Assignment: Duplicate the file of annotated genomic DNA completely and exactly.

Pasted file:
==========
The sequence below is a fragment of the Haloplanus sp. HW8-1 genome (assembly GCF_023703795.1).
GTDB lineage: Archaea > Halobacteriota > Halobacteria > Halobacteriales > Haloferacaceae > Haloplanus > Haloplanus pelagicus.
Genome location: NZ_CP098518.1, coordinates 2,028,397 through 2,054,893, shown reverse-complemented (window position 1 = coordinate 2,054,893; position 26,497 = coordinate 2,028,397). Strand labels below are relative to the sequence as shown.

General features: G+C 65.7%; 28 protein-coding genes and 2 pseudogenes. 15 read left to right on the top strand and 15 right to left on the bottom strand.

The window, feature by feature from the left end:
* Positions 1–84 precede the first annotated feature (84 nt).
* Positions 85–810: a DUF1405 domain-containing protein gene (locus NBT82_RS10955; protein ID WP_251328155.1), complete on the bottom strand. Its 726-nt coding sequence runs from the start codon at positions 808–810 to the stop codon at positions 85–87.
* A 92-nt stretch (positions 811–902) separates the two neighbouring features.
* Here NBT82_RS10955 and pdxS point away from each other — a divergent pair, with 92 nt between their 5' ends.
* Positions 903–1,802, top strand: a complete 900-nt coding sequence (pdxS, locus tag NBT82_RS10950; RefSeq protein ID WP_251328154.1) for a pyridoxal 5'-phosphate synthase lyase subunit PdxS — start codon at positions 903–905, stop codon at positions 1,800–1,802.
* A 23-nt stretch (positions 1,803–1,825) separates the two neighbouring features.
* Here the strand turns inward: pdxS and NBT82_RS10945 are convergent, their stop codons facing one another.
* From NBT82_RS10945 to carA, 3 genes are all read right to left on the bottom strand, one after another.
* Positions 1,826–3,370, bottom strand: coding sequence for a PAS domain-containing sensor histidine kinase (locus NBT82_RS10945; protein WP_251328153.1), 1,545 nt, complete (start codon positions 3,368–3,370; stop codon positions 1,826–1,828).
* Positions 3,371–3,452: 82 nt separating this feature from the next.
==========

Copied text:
The sequence below is a fragment of the Haloplanus sp. HW8-1 genome (assembly GCF_023703795.1).
GTDB lineage: Archaea > Halobacteriota > Halobacteria > Halobacteriales > Haloferacaceae > Haloplanus > Haloplanus pelagicus.
Genome location: NZ_CP098518.1, coordinates 2,028,397 through 2,054,893, shown reverse-complemented (window position 1 = coordinate 2,054,893; position 26,497 = coordinate 2,028,397). Strand labels below are relative to the sequence as shown.

General features: G+C 65.7%; 28 protein-coding genes and 2 pseudogenes. 15 read left to right on the top strand and 15 right to left on the bottom strand.

The window, feature by feature from the left end:
* Positions 1–84 precede the first annotated feature (84 nt).
* Positions 85–810: a DUF1405 domain-containing protein gene (locus NBT82_RS10955; protein ID WP_251328155.1), complete on the bottom strand. Its 726-nt coding sequence runs from the start codon at positions 808–810 to the stop codon at positions 85–87.
* A 92-nt stretch (positions 811–902) separates the two neighbouring features.
* Here NBT82_RS10955 and pdxS point away from each other — a divergent pair, with 92 nt between their 5' ends.
* Positions 903–1,802, top strand: a complete 900-nt coding sequence (pdxS, locus tag NBT82_RS10950; RefSeq protein ID WP_251328154.1) for a pyridoxal 5'-phosphate synthase lyase subunit PdxS — start codon at positions 903–905, stop codon at positions 1,800–1,802.
* A 23-nt stretch (positions 1,803–1,825) separates the two neighbouring features.
* Here the strand turns inward: pdxS and NBT82_RS10945 are convergent, their stop codons facing one another.
* From NBT82_RS10945 to carA, 3 genes are all read right to left on the bottom strand, one after another.
* Positions 1,826–3,370, bottom strand: coding sequence for a PAS domain-containing sensor histidine kinase (locus NBT82_RS10945; protein WP_251328153.1), 1,545 nt, complete (start codon positions 3,368–3,370; stop codon positions 1,826–1,828).
* Positions 3,371–3,452: 82 nt separating this feature from the next.